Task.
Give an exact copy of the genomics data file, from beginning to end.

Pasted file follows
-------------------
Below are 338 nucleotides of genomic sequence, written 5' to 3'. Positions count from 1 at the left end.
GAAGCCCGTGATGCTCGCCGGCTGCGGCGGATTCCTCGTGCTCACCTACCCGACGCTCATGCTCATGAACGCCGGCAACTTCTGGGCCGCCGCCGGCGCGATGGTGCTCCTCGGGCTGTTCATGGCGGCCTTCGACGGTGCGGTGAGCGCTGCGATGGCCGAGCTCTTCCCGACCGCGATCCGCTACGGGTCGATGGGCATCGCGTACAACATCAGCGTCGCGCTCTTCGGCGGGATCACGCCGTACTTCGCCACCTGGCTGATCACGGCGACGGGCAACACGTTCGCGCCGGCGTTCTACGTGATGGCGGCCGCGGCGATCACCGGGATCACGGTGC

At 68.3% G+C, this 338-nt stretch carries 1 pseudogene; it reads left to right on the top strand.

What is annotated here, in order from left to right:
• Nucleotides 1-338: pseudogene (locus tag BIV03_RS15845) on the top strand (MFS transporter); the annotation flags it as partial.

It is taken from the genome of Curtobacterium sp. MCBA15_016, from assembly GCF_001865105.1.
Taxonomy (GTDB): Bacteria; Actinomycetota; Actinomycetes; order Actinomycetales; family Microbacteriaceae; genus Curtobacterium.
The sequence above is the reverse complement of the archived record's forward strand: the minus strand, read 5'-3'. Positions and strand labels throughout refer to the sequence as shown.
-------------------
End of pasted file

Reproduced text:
Below are 338 nucleotides of genomic sequence, written 5' to 3'. Positions count from 1 at the left end.
GAAGCCCGTGATGCTCGCCGGCTGCGGCGGATTCCTCGTGCTCACCTACCCGACGCTCATGCTCATGAACGCCGGCAACTTCTGGGCCGCCGCCGGCGCGATGGTGCTCCTCGGGCTGTTCATGGCGGCCTTCGACGGTGCGGTGAGCGCTGCGATGGCCGAGCTCTTCCCGACCGCGATCCGCTACGGGTCGATGGGCATCGCGTACAACATCAGCGTCGCGCTCTTCGGCGGGATCACGCCGTACTTCGCCACCTGGCTGATCACGGCGACGGGCAACACGTTCGCGCCGGCGTTCTACGTGATGGCGGCCGCGGCGATCACCGGGATCACGGTGC

At 68.3% G+C, this 338-nt stretch carries 1 pseudogene; it reads left to right on the top strand.

What is annotated here, in order from left to right:
• Nucleotides 1-338: pseudogene (locus tag BIV03_RS15845) on the top strand (MFS transporter); the annotation flags it as partial.

It is taken from the genome of Curtobacterium sp. MCBA15_016, from assembly GCF_001865105.1.
Taxonomy (GTDB): Bacteria; Actinomycetota; Actinomycetes; order Actinomycetales; family Microbacteriaceae; genus Curtobacterium.
The sequence above is the reverse complement of the archived record's forward strand: the minus strand, read 5'-3'. Positions and strand labels throughout refer to the sequence as shown.